Question: I've got a question that will set you up for a dirty joke, I'm sure, but when I was a kid I swear I had a Partridge Family love kit. I'm sure it got thrown out years ago, but no one else I know has ever heard of such a thing. Did I imagine it? Lisa M., Newberry, S.C.
Televisionary: Dirty joke? This is a family column, Lisa. I don't work blue what do you think I am? (As the old gag says: Don't answer that.)
No, you didn't imagine it. After the hit sitcom launched on ABC in September 1970, a wave of Partridge merchandise hit the American public, which bought it all and asked for more. A good portion of that wave was based on teen heartthrob David Cassidy (Keith), and it included a two-dollar "David Cassidy Love Kit." Those who bought said kit were the proud owners of "a life-size, full-length portrait; an autographed maxi-poster three times life-size; a complete biography & childhood photo album; 40 wallet-size photos; a secret love message from David and a lovers' card with his name & yours," according to an ad for the product in 16 magazine, which offered it.
How many fans scraped together a couple of bucks for the kit? Plenty. "It's the super-biggest thing we've ever had," Gloria Staver, who helped pioneer the teen fan-mag movement, told TV Guide in 1972 (not surprising, considering her use of the term "super-biggest," eh?). "I ought to know. I created it."
But the Love Kit wasn't the half of it. Don't forget the Partridge books, magazines, comic books, lunch boxes, dolls, love beads, three-dollar color photos, bubblegum, cereal, T-shirts, children's dresses, blouses, diaries and astrological charts. One kids' clothing manufacturer came out with an entire line of clothing, boasting in a press release that "fashions from the collection are frequently worn by Suzanne Crough [Tracy] and Susan Dey [Laurie]... and are directly identifiable with the show. Jeans, dresses and jumpers are printed with the bus which the family uses to travel."
A special Partridge Family magazine, published by Tiger Beat, sold briskly, as did memberships in its Fan Club. Four Partridge Family albums sold a total of 200,000 copies in a single day at $4.98 a pop. Six Cassidy singles sold more than a million each, with "I Think I Love You" moving 3.5 million on its own. And Screen Gems, which produced the show, got a cut of everything.
Surprise, though when talking to the press, executives from the company heavily downplayed how much they were raking in. (Never underestimate the power of Hollywood bookkeeping.) By '72, when the bucks were rolling in, the actors didn't see much of them. At the time, Danny Bonaduce's mom said her son received a merchandising check for "a couple of hundred dollars," but nothing more. Dave Madden, who played put-upon band manager Reuben Kinkaid, said he hadn't "seen a nickel." And even Cassidy's manager said the merchandising percentage of his client's yearly gross, the majority of which came from concert tours and records rather than his TV salary, was "less than one per cent."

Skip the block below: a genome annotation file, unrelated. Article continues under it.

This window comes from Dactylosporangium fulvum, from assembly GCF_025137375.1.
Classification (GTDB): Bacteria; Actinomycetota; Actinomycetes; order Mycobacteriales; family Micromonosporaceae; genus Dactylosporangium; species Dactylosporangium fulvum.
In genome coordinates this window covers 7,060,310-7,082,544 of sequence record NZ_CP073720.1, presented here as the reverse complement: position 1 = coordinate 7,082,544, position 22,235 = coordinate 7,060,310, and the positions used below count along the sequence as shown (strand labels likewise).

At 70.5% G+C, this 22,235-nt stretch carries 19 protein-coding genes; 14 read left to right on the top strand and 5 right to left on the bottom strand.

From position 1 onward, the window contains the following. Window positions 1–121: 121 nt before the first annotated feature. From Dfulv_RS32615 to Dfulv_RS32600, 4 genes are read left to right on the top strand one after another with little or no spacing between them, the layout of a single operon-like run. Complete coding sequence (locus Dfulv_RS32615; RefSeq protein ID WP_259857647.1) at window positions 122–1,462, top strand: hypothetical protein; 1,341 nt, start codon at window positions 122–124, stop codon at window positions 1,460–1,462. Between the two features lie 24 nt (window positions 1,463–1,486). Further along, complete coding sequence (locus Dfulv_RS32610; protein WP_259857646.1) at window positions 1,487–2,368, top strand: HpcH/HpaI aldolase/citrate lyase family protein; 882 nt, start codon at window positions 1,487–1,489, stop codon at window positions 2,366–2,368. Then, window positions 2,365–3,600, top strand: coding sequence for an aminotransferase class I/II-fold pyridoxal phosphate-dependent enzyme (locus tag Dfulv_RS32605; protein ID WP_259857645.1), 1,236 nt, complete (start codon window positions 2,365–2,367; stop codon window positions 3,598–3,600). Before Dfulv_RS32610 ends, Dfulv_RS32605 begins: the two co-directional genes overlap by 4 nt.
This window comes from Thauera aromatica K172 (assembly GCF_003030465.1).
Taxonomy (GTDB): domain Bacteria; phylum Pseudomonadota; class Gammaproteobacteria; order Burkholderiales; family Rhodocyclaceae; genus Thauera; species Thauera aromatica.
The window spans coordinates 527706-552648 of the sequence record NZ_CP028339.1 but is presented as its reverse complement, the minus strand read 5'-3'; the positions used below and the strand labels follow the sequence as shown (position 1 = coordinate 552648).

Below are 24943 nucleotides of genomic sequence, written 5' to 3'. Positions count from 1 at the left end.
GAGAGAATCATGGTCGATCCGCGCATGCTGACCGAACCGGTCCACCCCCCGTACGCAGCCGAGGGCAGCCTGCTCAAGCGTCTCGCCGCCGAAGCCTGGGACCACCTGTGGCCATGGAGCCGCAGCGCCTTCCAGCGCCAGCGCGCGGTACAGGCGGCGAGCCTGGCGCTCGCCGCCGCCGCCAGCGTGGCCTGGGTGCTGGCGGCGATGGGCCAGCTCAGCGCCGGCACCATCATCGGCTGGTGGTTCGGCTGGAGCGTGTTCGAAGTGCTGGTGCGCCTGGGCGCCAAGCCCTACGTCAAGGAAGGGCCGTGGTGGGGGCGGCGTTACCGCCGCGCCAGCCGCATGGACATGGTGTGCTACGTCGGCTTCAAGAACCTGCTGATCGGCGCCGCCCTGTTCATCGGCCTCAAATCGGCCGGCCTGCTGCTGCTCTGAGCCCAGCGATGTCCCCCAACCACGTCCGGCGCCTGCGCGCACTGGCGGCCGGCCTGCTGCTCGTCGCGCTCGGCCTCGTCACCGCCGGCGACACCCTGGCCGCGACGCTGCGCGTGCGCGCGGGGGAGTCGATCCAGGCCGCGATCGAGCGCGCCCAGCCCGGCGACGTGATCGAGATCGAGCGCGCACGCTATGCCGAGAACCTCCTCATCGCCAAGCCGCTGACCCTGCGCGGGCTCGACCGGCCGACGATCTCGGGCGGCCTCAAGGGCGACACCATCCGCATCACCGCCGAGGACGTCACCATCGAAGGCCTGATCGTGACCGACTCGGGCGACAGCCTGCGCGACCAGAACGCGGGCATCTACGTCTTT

And you couldn't invent a character better than the Screen Gems exec who was in charge of all the merchandise: "Honest" Ed Justin, whose business card read "Hone$t Ed." Hone$t Ed was a pro at complaining about how little the merchandise brought in. "I'm embarrassed," he says. "Things get wildly exaggerated. If I don't add a few zeroes I sound like a bum. Our royalties for the past two years have hovered right around $500,000. That is not a fantastic amount of money." According to Hone$t Ed, he wasn't "privy" to the balance sheets showing the exact financial take, and he had too much integrity to slap a Partridge Family logo on every possible tchotchke. "We have to be careful not to cheapen with too much merchandising," he said. "If we could grab every buck we were offered, we'd kill those Partridge kids."
To Partridge producer Bob Claver, the bucks they did grab were too much. "I fought this licensing thing," he said. "I don't mind the lunch bucket. I guess what I'm really disturbed about well, say there's a doll. I absolutely won't use it or anything else on the show." (There was a doll, in fact Patti Partridge sold for $12.95.)
Now, I don't know about you, but to me that's the big shocker right there a Hollywood producer willing to turn his back on money.
(And if all this talk of money is bringing you purists down, feel free to have a look at my last Partridge column, in which I discussed the two versions of the theme song.)